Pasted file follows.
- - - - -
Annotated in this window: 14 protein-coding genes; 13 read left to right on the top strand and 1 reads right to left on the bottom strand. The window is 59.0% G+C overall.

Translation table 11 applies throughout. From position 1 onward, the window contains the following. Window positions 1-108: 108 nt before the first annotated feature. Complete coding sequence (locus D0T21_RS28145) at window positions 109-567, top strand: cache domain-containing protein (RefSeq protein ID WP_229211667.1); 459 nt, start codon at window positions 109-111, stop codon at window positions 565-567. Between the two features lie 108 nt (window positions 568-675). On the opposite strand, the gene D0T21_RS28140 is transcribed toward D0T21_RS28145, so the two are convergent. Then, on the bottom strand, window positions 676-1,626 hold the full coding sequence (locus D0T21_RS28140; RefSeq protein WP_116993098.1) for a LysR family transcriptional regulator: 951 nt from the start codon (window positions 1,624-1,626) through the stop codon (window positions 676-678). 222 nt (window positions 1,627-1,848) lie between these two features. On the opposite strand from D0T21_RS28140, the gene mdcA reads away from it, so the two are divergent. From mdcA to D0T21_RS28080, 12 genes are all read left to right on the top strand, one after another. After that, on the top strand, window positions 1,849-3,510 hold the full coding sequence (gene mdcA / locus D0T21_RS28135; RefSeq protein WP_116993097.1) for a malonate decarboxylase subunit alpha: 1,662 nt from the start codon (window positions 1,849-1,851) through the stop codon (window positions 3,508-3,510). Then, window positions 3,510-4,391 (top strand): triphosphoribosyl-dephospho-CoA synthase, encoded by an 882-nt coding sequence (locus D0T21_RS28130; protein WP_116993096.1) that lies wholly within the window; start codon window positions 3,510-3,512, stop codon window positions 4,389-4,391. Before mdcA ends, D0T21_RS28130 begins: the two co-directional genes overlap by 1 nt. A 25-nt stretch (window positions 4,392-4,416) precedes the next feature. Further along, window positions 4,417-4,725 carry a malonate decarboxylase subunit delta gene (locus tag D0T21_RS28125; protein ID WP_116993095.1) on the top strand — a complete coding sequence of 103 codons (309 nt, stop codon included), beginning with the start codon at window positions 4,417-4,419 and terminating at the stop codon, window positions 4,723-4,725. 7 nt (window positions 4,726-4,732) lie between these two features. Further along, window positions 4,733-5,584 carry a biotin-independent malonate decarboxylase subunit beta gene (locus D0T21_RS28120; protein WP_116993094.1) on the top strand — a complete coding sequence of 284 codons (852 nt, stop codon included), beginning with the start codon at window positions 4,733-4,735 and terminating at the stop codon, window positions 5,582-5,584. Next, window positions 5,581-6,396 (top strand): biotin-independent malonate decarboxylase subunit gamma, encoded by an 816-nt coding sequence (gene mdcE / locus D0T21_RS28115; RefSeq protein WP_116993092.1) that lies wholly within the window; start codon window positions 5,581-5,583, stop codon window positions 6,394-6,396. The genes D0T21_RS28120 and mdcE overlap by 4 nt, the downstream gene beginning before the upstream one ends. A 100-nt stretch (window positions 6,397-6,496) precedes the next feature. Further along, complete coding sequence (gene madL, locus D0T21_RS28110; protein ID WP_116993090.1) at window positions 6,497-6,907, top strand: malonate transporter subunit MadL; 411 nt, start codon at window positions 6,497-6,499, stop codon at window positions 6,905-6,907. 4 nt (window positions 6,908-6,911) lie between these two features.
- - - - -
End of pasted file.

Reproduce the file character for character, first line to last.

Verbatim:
Annotated in this window: 14 protein-coding genes; 13 read left to right on the top strand and 1 reads right to left on the bottom strand. The window is 59.0% G+C overall.

Translation table 11 applies throughout. From position 1 onward, the window contains the following. Window positions 1-108: 108 nt before the first annotated feature. Complete coding sequence (locus D0T21_RS28145) at window positions 109-567, top strand: cache domain-containing protein (RefSeq protein ID WP_229211667.1); 459 nt, start codon at window positions 109-111, stop codon at window positions 565-567. Between the two features lie 108 nt (window positions 568-675). On the opposite strand, the gene D0T21_RS28140 is transcribed toward D0T21_RS28145, so the two are convergent. Then, on the bottom strand, window positions 676-1,626 hold the full coding sequence (locus D0T21_RS28140; RefSeq protein WP_116993098.1) for a LysR family transcriptional regulator: 951 nt from the start codon (window positions 1,624-1,626) through the stop codon (window positions 676-678). 222 nt (window positions 1,627-1,848) lie between these two features. On the opposite strand from D0T21_RS28140, the gene mdcA reads away from it, so the two are divergent. From mdcA to D0T21_RS28080, 12 genes are all read left to right on the top strand, one after another. After that, on the top strand, window positions 1,849-3,510 hold the full coding sequence (gene mdcA / locus D0T21_RS28135; RefSeq protein WP_116993097.1) for a malonate decarboxylase subunit alpha: 1,662 nt from the start codon (window positions 1,849-1,851) through the stop codon (window positions 3,508-3,510). Then, window positions 3,510-4,391 (top strand): triphosphoribosyl-dephospho-CoA synthase, encoded by an 882-nt coding sequence (locus D0T21_RS28130; protein WP_116993096.1) that lies wholly within the window; start codon window positions 3,510-3,512, stop codon window positions 4,389-4,391. Before mdcA ends, D0T21_RS28130 begins: the two co-directional genes overlap by 1 nt. A 25-nt stretch (window positions 4,392-4,416) precedes the next feature. Further along, window positions 4,417-4,725 carry a malonate decarboxylase subunit delta gene (locus tag D0T21_RS28125; protein ID WP_116993095.1) on the top strand — a complete coding sequence of 103 codons (309 nt, stop codon included), beginning with the start codon at window positions 4,417-4,419 and terminating at the stop codon, window positions 4,723-4,725. 7 nt (window positions 4,726-4,732) lie between these two features. Further along, window positions 4,733-5,584 carry a biotin-independent malonate decarboxylase subunit beta gene (locus D0T21_RS28120; protein WP_116993094.1) on the top strand — a complete coding sequence of 284 codons (852 nt, stop codon included), beginning with the start codon at window positions 4,733-4,735 and terminating at the stop codon, window positions 5,582-5,584. Next, window positions 5,581-6,396 (top strand): biotin-independent malonate decarboxylase subunit gamma, encoded by an 816-nt coding sequence (gene mdcE / locus D0T21_RS28115; RefSeq protein WP_116993092.1) that lies wholly within the window; start codon window positions 5,581-5,583, stop codon window positions 6,394-6,396. The genes D0T21_RS28120 and mdcE overlap by 4 nt, the downstream gene beginning before the upstream one ends. A 100-nt stretch (window positions 6,397-6,496) precedes the next feature. Further along, complete coding sequence (gene madL, locus D0T21_RS28110; protein ID WP_116993090.1) at window positions 6,497-6,907, top strand: malonate transporter subunit MadL; 411 nt, start codon at window positions 6,497-6,499, stop codon at window positions 6,905-6,907. 4 nt (window positions 6,908-6,911) lie between these two features.